Data from Experian Economics shows that while construction activity levelled off in Q4 2013, for the year as a whole, activity was on the rise, with growth forecast in the private housing and infrastructure sectors
01 / Overview
After ticking up for three straight quarters, construction output flattened in the final three months of 2013, at £28.4bn (2010 prices).
For the year as whole, activity rose just over 1% to £111.5bn, 8% below its average for the decade leading up to 2013. Repair and maintenance (R&M) picked by 1.4% annually, slightly above new work (1%).
The second estimate of GDP for the fourth quarter of 2013 confirmed that output grew by 0.7% quarter-on-quarter in real terms. There was a slight downward revision to the growth rate for 2013 compared with 2012, which is now estimated at 1.8%.
Growth was strongest in the private housing sector, with a 9% increase year-on-year to £17bn, its highest value since 2008.
The second half of the year was particularly productive, with activity up 16% on the same period of 2012. A good proportion of this upswing can be attributed to the government’s Help to Buy scheme, which saw more than 17,000 homes bought under it in its first nine months, the majority of which were purchased by first time buyers outside of London. The mortgage guarantee part of the scheme, which began last October (in England), will continue until the end of 2016.
The public housing sector also fared well, with output rising 8% annually to £4.5bn. On a half-yearly basis strong gains were seen in the final two quarters of 2013, up 16% on the same period of 2012. Social housing providers have proved resourceful in regards to securing financing from sources other than the public purse, with total borrowing at approximately £70bn (according to the HCA) approaching the final quarter of 2013, which should underwrite new work up until April 2015.
Meanwhile industrial construction endured a tough year, as activity fell 8% annually to £3.3bn, a trend that continued in the final six months 2013, with a 15% annual decline. The sector’s dependence upon a small number of large-scale projects was at the fore, as a slow-down in work for the aforementioned projects led to a corresponding fall in activity.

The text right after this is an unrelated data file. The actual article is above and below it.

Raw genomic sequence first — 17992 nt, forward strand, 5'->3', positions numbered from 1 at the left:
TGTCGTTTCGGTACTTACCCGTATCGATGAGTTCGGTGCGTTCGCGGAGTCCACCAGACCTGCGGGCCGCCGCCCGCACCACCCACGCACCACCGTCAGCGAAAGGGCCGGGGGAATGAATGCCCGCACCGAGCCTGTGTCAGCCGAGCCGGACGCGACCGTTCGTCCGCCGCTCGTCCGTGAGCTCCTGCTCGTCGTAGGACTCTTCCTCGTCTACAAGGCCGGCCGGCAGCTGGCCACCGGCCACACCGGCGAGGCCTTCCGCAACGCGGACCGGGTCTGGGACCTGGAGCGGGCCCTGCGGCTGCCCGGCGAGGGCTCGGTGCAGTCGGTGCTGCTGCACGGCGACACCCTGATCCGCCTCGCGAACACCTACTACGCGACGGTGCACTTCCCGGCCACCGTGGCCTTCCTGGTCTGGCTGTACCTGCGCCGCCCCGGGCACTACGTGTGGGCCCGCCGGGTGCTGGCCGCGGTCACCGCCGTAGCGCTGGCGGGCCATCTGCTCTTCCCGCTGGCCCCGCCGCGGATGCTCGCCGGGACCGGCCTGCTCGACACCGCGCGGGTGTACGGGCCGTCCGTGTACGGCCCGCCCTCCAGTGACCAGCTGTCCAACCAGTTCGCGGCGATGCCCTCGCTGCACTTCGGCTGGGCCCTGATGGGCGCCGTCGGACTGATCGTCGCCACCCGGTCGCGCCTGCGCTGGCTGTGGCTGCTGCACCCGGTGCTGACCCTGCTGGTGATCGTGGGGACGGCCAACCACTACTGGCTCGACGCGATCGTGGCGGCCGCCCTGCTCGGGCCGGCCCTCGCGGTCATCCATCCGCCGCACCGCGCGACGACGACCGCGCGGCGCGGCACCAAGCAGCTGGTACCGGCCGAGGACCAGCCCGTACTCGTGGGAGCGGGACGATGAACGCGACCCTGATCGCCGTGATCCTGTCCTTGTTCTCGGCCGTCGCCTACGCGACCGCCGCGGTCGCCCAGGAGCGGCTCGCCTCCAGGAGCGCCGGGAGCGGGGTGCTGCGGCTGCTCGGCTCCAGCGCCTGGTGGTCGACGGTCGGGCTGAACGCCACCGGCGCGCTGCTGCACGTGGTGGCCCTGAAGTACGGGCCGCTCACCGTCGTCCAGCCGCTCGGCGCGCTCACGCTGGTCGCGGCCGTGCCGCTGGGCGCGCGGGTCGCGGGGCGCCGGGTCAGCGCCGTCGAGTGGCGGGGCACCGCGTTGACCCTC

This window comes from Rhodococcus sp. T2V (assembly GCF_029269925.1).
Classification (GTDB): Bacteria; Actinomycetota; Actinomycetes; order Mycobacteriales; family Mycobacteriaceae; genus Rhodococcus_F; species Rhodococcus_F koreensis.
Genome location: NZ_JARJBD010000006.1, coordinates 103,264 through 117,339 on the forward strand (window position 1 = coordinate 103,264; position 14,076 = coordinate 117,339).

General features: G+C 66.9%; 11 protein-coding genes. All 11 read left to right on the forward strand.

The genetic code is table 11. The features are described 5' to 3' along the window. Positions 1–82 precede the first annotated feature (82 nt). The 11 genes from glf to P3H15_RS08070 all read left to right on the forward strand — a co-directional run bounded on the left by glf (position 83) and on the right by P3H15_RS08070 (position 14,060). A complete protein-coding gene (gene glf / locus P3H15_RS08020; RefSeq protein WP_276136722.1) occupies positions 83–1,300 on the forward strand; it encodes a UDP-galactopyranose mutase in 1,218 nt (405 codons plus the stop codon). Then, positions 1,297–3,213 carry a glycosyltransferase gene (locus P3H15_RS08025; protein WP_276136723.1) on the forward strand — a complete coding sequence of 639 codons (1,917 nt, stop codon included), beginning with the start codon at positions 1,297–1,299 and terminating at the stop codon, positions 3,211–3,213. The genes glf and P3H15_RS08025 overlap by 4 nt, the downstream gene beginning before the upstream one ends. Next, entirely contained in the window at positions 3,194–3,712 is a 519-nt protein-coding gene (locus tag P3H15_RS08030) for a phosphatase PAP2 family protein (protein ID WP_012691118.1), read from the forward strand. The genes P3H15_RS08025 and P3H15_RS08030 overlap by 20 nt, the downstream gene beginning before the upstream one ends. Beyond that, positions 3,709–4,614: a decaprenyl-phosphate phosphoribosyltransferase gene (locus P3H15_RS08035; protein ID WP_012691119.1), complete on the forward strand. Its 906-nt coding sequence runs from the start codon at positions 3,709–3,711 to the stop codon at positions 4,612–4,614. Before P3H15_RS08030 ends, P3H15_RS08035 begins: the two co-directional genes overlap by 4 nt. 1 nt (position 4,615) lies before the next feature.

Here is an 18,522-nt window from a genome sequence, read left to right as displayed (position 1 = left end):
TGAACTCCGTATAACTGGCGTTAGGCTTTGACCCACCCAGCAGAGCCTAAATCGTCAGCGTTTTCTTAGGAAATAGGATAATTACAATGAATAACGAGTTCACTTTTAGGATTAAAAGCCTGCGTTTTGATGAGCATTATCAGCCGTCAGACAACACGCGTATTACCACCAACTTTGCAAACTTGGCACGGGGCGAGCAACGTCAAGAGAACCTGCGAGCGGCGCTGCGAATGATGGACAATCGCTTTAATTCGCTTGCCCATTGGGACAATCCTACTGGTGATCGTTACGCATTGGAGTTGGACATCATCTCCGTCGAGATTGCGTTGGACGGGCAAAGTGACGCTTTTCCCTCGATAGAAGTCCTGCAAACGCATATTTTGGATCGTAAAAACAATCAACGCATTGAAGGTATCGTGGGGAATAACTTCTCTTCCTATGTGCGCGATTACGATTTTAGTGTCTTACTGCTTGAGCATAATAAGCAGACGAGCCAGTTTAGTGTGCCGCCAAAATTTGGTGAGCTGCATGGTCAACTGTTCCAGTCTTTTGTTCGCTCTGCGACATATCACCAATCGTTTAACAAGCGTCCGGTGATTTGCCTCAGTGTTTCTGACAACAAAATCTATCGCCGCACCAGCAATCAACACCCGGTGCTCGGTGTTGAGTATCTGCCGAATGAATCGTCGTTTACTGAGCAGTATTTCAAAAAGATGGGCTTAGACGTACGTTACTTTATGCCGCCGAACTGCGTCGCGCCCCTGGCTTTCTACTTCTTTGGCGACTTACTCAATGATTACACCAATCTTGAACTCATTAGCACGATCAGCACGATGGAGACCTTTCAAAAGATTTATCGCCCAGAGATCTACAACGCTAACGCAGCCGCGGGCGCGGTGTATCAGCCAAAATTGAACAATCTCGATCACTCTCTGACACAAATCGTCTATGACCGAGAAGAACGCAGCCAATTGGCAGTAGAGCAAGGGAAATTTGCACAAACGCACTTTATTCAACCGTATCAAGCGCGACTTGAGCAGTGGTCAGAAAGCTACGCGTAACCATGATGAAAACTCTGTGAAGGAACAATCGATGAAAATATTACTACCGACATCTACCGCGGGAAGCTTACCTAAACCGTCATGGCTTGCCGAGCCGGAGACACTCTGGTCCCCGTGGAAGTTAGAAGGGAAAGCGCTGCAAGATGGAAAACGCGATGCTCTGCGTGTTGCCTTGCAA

Nevertheless public non-residential construction maintained its place as the worst performing sector for the second straight year. Output fell 9% to £9.5bn, its lowest value since 2008, although the rate of decline slowed in the latter half of the year, falling 4% on the same period of 2012.
Total new work orders rose to £12.6bn (2005 prices) in the final quarter of 2013, an increase of 1.5% on the year previous quarter, and also up 4% on the corresponding 2012 figure. In 2013 overall new orders rose 10% to £48bn, the third straight year of growth, although levels remain notably below that for the decade leading up to 2013.
Double-digit increases were seen in the majority of new work sectors, the strongest upswings on an annual basis were in the public housing (£3.9bn) and private housing (£11.7bn) sectors, at 61% and 32% respectively. Infrastructure construction was the only new work sector that saw a dip in orders over the aforementioned period, with a 16% contraction to £8.8bn.
02 / New work output
03 / R&M Output
04 / New work orders
05 / 2014-16 Forecast
We expect growth in the majority of new work sectors. The strongest of which will be in the private housing and infrastructure ones, both at 7%. The public housing (5%), industrial (4%) and commercial (3%) ones should also see moderate growth. Conversely, outlook for public non-residential activity remains depressed, with a 2% forecasted contraction between 2014 and 2016.
06 / Regional new work output
Output in nine out of 11 regions and devolved nations was higher in the three months to December 2013 than it was in the same period of 2012. The East Midlands, Greater London, West Midlands, North-west, and Scotland all saw double digit growth.
On the other hand, the North-east and South-east saw a dip in activity, at 2% and 1% respectively.
07 / Regional R&M output
The repair and maintenance (R&M) sector saw growth in eight out of 11 regions and devolved nations. On an annual basis the South-east and West Midlands saw the strongest increases of 20% and 24% respectively. Greater London, Wales and Scotland all saw declines, with corresponding figures of 5%, 2% and 16%.
08 / Regional new work orders
New work orders in the final three months of 2013 picked up in the majority of regions and devolved nations. The North-east, East Midlands, South-east, and North-west all saw sharp double-digit upswings, with the former doubling its quarterly total over a 12-month period. In contrast new work orders fell sharply in
East Anglia (16%) and Wales (44%).